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The March 1968 cover of Life magazine featured a large black-and-white photograph of Georgia O’Keeffe above a headline declaring her a “pioneer painter.” O’Keeffe is pictured in profile, her face lined and back curved as she leans forward with arms crossed, dressed simply in black. She sits in front of an adobe chimney, and behind her a wide, open sky and stark desert landscape stretch uninterrupted. The Life magazine cover helped cement O’Keeffe’s public image as an iconic American painter of the Southwest, a popular understanding of the artist that has persisted into the present day.
Modern Nature: Georgia O’Keeffe and Lake George, recently on view at the de Young Museum in San Francisco, aims to complicate this image of O’Keeffe through a focus on her connection to an entirely different sort of environment—Lake George, a large glacial lake in the Adirondack Mountains of upstate New York. From 1918 through the mid-1930s, O’Keeffe lived part-time on the shores of Lake George with her partner, famed photographer Alfred Stieglitz, on the Stieglitz family’s thirty-six-acre estate. During this fruitful period of her career O’Keeffe produced over two hundred artworks, fifty-three of which are on display in Modern Nature. Cow skulls and desert mesas are conspicuously absent from this body of work, and instead the viewer is introduced to less familiar imagery: a bovine head tilted on its side, tongue curled to brush the top edge of the canvas (Cow Licking, 1921); verdant green oak and maple leaves (Leaves, 1925); and sturdy barns blanketed with snow (Barn with Snow, 1934). O’Keeffe also completed many of her most famous enlarged flower paintings while living at Lake George, including Petunias (1925) and Jack-in-the Pulpit No. II (1930), which are on display in Modern Nature.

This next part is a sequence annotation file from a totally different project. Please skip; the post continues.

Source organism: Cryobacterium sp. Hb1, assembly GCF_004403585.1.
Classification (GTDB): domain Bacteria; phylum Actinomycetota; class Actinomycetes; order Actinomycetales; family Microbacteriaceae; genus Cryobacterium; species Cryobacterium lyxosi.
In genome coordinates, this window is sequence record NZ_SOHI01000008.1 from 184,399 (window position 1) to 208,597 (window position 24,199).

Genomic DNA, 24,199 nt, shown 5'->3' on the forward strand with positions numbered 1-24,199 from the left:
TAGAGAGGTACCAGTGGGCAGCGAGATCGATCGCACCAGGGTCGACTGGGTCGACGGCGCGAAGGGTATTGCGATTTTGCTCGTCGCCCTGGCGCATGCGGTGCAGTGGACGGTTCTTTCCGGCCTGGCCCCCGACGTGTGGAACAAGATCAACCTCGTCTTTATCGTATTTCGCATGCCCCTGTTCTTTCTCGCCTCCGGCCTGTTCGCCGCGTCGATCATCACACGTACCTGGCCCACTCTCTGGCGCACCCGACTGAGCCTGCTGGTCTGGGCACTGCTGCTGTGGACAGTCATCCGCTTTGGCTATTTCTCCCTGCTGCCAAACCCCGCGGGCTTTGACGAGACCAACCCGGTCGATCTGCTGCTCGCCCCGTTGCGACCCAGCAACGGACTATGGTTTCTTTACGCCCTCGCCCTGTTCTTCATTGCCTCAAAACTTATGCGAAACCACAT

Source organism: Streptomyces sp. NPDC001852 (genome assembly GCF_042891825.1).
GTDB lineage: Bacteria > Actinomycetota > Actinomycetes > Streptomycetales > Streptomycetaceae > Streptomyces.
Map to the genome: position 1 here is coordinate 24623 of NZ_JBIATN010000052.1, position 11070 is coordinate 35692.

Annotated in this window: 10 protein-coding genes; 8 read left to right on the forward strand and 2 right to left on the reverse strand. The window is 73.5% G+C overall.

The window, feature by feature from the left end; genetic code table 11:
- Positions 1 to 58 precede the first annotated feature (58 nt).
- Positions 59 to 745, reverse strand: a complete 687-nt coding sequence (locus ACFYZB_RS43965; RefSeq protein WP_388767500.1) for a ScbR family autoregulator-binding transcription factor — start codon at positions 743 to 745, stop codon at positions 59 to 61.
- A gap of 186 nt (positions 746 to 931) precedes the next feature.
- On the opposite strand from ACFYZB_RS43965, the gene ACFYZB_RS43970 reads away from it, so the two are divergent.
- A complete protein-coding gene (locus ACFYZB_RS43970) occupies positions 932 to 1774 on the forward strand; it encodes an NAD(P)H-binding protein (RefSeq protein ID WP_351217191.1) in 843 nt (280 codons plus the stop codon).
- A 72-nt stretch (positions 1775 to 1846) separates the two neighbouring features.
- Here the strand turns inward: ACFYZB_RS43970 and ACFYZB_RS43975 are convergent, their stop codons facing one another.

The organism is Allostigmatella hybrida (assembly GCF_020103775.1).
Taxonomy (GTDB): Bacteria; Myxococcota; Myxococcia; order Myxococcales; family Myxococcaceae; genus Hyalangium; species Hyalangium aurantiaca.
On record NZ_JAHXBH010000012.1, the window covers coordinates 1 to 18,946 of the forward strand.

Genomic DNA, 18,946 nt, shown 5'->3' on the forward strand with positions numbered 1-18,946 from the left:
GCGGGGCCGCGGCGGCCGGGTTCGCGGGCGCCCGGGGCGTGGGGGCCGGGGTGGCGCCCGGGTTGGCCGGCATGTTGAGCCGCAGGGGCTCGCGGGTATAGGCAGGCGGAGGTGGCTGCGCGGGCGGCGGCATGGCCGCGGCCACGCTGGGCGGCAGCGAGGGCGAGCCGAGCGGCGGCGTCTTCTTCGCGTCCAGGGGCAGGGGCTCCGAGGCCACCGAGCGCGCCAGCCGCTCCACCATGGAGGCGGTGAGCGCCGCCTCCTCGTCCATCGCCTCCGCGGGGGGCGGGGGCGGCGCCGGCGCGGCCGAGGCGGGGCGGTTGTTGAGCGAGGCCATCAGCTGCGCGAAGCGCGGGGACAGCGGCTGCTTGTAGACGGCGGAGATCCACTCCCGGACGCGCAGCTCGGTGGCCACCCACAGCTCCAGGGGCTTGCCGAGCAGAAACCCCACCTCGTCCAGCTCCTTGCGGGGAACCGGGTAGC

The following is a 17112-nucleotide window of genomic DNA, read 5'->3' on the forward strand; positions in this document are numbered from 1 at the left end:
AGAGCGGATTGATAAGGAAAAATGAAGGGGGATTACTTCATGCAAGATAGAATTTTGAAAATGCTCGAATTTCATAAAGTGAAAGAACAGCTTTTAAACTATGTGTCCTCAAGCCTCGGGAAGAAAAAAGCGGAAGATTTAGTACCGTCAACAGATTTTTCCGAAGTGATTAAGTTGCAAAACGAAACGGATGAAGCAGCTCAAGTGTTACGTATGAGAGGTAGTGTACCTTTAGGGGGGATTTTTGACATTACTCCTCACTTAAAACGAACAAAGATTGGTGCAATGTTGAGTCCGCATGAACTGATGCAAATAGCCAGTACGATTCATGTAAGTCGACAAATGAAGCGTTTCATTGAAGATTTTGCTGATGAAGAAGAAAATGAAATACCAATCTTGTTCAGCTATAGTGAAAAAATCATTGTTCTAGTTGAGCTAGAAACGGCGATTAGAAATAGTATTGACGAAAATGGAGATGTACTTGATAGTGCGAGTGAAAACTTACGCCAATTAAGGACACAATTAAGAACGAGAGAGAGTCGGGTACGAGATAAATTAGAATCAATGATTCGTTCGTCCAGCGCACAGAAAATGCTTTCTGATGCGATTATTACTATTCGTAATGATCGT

The exhibition was organized by Erin Coe, the chief curator of the Hyde Collection, in collaboration with Barbara Buhler Lynes, the former curator of the Georgia O’Keeffe Museum in New Mexico. Surprisingly, Modern Nature is the first major exhibition to center on O’Keeffe’s relationship with Lake George. In her contribution to the exhibition’s lavishly illustrated hardcover catalogue, Coe explains that later in life O’Keeffe purposefully sought to downplay her ties to Lake George in order to distance herself from the influence of Stieglitz and from eroticized readings of her work (19). It is now commonplace to portray O’Keeffe’s time on the Stieglitz estate negatively as a stifling experience, an obstacle to be overcome on the way to O’Keeffe’s full development as an independent woman painter in New Mexico. Modern Nature works to correct this misconception, drawing together artworks from over thirty collections in order to establish the significance of Lake George.